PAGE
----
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Former Attorney General Soli Sorabjee Calls The SC National Anthem Ruling 'Faulty'

Says it is a clear case of judicial over-reach.

02/12/2016 11:07 AM IST | Updated 02/12/2016 11:40 AM IST
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NEW DELHI, INDIA - OCTOBER 3: Jurist and former Attorney-General of India Soli Sorabjee at the sixth edition of an annual Sikh Awards ceremony on October 3, 2015 in New Delhi, India. The award organised for the first time in India was aimed at celebrating and recognising the pivotal contributions made by the community across various fields like business, charity, education, entertainment, media, professional service, seva and sports. (Photo by Manoj Verma/Hindustan Times via Getty Images)
Former Attorney General Soli Sorabjee said that he did not agree with the Supreme Court ruling which makes it compulsory for cinema halls to play the national anthem.

The distinguished jurist told the Indian Express, that the ruling was an instance of judicial over-reach. "In my opinion, the order is per incuriam [an order that is passed in disregard of a binding authority]," Sorabjee said.

Sorabjee explained that such a law will prove to be unenforceable and some of its provisions are impractical. The order to keep cinema hall exits closed when the national anthem is being played goes against safety rules and the order for everyone to stand up when the national anthem is being played disregards individual handicaps and religious or personal convictions.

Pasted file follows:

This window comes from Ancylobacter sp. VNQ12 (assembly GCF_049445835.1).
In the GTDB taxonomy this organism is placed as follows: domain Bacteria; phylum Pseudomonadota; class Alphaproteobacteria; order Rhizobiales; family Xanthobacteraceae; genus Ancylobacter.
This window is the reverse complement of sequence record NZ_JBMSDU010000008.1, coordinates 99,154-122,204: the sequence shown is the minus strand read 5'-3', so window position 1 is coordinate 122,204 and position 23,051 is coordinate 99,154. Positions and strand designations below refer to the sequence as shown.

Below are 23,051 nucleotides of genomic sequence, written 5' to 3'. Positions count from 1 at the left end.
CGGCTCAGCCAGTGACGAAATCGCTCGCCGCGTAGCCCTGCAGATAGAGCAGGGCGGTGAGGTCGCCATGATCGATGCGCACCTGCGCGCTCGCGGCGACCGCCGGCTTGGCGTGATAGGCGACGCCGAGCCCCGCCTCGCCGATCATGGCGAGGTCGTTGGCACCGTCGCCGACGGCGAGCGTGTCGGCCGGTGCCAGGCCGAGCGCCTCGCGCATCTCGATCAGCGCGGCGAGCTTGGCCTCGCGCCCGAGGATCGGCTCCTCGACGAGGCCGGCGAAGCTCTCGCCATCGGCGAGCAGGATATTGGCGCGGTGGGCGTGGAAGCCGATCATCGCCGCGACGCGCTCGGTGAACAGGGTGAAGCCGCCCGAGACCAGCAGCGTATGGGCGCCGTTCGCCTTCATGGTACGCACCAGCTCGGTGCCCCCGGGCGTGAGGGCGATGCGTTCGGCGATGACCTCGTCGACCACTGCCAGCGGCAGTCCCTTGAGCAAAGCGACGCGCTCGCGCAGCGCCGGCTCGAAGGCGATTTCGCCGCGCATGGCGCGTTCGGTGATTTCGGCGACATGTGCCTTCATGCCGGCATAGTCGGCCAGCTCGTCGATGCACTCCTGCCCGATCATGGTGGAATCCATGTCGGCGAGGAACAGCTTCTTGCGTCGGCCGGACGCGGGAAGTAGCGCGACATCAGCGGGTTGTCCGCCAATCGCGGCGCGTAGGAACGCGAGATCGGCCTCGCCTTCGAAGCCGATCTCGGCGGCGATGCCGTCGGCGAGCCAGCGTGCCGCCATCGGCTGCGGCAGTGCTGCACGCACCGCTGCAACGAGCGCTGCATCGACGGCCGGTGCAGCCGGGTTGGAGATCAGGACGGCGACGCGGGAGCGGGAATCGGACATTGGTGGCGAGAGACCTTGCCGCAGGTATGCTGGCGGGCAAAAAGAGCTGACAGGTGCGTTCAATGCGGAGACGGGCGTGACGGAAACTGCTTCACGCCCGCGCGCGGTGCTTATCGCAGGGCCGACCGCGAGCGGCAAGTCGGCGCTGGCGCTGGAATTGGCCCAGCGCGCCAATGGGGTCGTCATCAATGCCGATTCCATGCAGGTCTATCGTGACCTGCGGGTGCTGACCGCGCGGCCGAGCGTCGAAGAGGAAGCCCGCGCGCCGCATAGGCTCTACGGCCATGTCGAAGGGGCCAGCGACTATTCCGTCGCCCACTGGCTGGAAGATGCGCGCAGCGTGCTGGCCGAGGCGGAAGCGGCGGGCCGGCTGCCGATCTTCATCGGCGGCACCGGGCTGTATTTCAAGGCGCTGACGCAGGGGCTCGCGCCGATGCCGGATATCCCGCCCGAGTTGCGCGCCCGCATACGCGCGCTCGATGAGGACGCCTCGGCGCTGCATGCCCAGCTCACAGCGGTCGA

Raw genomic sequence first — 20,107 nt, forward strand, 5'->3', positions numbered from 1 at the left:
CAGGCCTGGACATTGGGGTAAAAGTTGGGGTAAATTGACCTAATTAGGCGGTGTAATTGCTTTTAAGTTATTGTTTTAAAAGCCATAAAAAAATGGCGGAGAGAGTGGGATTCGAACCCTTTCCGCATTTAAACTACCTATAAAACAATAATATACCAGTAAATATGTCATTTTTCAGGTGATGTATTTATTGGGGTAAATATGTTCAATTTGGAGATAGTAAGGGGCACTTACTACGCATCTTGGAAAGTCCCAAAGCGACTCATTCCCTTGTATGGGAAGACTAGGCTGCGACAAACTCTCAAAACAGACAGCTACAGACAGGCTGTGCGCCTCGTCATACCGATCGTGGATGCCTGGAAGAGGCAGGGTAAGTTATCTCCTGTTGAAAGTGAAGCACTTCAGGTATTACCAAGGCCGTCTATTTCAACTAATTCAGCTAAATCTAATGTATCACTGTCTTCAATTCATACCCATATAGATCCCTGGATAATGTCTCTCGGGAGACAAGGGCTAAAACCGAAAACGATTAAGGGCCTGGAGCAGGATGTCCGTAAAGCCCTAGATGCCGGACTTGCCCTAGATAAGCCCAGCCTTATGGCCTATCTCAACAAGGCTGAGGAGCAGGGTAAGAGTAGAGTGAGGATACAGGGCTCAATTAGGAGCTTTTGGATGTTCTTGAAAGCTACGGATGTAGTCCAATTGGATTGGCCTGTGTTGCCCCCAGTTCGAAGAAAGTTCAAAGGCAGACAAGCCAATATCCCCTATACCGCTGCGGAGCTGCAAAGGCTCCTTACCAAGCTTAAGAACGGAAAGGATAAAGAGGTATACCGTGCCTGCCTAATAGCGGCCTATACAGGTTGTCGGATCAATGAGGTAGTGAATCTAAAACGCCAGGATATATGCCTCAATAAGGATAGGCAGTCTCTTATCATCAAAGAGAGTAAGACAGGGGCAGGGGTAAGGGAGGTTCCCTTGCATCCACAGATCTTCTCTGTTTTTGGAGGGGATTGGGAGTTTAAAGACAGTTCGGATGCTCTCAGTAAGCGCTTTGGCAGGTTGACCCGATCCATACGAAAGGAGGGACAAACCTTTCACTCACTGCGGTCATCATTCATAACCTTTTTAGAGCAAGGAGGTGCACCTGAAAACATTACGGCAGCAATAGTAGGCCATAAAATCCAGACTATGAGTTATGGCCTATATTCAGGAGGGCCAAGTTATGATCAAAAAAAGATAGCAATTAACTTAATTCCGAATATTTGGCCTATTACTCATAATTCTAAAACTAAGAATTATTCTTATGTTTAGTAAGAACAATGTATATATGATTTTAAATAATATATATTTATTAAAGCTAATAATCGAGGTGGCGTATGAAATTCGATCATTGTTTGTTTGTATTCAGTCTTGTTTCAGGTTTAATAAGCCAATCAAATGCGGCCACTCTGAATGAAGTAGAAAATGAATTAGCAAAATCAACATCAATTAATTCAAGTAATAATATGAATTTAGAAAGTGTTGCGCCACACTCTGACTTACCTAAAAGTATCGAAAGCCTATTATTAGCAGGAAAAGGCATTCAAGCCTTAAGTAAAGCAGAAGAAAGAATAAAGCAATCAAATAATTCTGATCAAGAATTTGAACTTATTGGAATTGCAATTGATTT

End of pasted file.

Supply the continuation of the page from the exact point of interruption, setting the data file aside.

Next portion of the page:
"How can the court compel a cinema theatre to play the national anthem? Can the cinema hall owners be hauled up for disrespecting the national anthem if some of the patrons did not stand up when it was being screened? There are many questions which are not answered by the court in its interim directions," Sorabjee told the Times of India.

Sorabjee cited the landmark Bijoe Emmannuel judgement in which the Supreme Court upheld the rights of three school students in Kerela not to sing the national anthem as their religious beliefs forbid them from doing so.

"At the next hearing, somebody, maybe the AG, should appear and tell the court you can't pass such orders," the former Attorney General said. "And, the court should listen."

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